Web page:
ORANGE COUNTY – Four years after Monique Felder was sworn in as Superintendent of Orange County Schools, she wrote her resignation letter this week.
The letter of resignation states, “It is with a heavy heart that I share, based on conversations I have had with the Orange County Board of Education, that I will no longer serve as your superintendent. My last day will be August 2, 2023. As the district moves into the next chapter, my hope is that the core values that we created together as a learning community will continue to hold true. Most importantly, we continue to value diversity and put children first. Each and every student in our district deserves to feel welcome, appreciated, valued, seen, and heard for exactly who they are so they can reach their maximum potential. I want those values to shine as a beacon for everyone in Orange County, regardless of their background or beliefs.”
Felder did not give a specific reason for her sudden departure. Instead, she shared that she would remain an active contributing member of the Orange County community. She hopes to continue advocacy for public education equity and remain the district’s biggest cheerleader.
During her time with Orange County Schools, Felder achieved many goals. In her open letter, Felder expressed pride in several achievements, such as the number of students of color enrolled in Advanced Placement (AP) and International Baccalaureate (IB) courses has increased by almost 50% in two years due to the district’s equity plan.
After she was hired in 2019, the Orange County school board offered Felder a one-year extension, voting unanimously to keep her as superintendent through 2024.
However, when her contract again came up for extension, the school board denied it. In a response to the decision, Felder wrote, “Some will always exploit times of uncertainty to advance their own limited or destructive agendas.”
The school board was not able to comment on their decision due to privacy laws in personnel matters, according to University of North Carolina School of Government information.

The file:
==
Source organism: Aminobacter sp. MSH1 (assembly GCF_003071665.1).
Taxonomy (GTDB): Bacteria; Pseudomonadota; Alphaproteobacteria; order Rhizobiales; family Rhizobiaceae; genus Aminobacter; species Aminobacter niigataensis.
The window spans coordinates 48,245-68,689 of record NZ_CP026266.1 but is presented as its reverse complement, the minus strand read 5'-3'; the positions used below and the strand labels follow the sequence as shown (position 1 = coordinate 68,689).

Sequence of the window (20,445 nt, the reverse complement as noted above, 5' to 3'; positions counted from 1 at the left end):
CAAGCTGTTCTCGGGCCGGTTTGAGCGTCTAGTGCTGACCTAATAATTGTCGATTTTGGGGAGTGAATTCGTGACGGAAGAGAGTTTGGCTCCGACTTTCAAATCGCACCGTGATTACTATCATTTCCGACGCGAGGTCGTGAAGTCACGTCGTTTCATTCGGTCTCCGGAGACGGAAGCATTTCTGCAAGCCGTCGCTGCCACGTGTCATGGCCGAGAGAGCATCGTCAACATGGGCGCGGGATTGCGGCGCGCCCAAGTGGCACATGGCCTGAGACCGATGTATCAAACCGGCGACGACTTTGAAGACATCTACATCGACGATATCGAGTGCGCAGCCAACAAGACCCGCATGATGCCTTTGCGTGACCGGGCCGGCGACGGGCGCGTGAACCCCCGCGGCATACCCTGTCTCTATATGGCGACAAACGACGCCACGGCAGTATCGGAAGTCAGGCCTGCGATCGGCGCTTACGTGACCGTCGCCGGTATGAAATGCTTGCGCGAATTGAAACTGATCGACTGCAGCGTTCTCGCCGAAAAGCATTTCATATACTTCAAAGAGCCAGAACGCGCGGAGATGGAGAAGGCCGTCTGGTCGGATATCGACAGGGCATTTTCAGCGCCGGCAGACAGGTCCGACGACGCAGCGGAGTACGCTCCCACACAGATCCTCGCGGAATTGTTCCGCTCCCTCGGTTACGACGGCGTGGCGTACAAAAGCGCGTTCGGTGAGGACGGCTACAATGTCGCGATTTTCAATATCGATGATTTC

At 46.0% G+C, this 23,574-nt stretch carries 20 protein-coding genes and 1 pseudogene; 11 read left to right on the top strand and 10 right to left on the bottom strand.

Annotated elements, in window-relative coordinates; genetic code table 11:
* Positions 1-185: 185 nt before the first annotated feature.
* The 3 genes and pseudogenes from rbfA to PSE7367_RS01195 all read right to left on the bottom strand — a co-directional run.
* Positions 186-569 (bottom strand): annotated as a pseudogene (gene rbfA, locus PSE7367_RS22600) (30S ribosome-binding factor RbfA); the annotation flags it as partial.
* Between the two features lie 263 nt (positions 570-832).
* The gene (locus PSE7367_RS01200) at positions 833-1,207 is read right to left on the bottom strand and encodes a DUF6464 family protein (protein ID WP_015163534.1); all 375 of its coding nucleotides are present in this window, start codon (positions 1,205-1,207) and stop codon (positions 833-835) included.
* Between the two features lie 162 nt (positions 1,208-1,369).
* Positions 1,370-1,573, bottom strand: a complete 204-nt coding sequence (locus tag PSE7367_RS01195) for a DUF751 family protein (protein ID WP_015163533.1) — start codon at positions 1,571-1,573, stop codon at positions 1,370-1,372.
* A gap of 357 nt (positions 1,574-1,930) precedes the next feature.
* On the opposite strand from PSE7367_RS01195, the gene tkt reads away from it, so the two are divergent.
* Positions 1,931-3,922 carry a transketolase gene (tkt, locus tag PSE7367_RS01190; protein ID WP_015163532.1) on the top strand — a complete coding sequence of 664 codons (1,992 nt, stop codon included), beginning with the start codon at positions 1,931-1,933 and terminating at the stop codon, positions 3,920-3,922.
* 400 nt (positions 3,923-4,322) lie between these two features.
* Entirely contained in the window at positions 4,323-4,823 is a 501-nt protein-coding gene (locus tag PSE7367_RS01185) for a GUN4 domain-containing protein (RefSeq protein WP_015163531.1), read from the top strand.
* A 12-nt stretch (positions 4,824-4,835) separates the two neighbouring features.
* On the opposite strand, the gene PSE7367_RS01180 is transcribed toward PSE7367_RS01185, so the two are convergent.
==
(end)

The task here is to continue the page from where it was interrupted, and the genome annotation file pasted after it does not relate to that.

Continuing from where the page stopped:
“This is not new, nor is it exclusive to our district. From a leadership perspective, however, it is entirely unacceptable,” Felder wrote. For over 32 years, I have worked tirelessly and exclusively for the service of all children, and right now we have a priceless opportunity before us to keep things moving in the right direction.”
Senator Graig Meyer, who represents Orange County, criticized the decision, thanked Felder for her service, and questioned the situation that led to her resignation.
“As an Orange County Schools parent and a State Senator, I am extremely disappointed that the Orange County Schools Board of Education has forced out Dr. Monique Felder as Superintendent. I thank Dr. Felder for her service to our district’s students. I appreciated the chance to work with her. She was a strong advocate for students who struggled the most in school, which is surely part of why she was forced out.
“The current board seems to have had it out for Dr. Felder since the last election. The school board has put taxpayers, parents, and students in a terrible position. There are more than 20 superintendences changing hands in North Carolina this summer. I encourage the residents of Orange County to pay close attention to this board and to consider carefully who they vote for in the next election,” Meyer stated.
Hillsborough Mayor Jenn Weaver also commented on Felder’s departure. “Dr. Felder has been an incredible leader for Orange County Schools. I am very sorry to see her go. A huge loss for our district’s kids, including my own.”
A final decision on Friday by the Orange County Board of Education placed Dr. Jim Merrill as interim superintendent for up to six months, beginning August 3. A resident of Mebane, NC, Merrill is a veteran educator who served as a superintendent for over 17 years with several school districts, including Wake County Public Schools, Alamance-Burlington Schools and the Virginia Beach City Schools in Virginia, district officials said in a news release
The Orange County Board of Education is expected to establish a timeline to launch a search for the next superintendent.
“I count it an honor to be asked to join Orange County Schools in opening the 2023-2024 school year,” Merrill said in a news release. “Orange County’s commitment to academic progress for all students is well known in North Carolina. I look forward to collaborating with teachers, support staff, school and district leadership, parents, and community advocates as we help our young people learn and grow.”
Tyria McCray-Bourda is a story-driven journalist whose work also appears in The Carolinian newspaper in Raleigh. With a bachelor’s in journalism & mass communication from North Carolina A&T State University, she has the distinction of having interviewed President Joe Biden when he was a candidate on the campaign trail and Vice President Kamala Harris.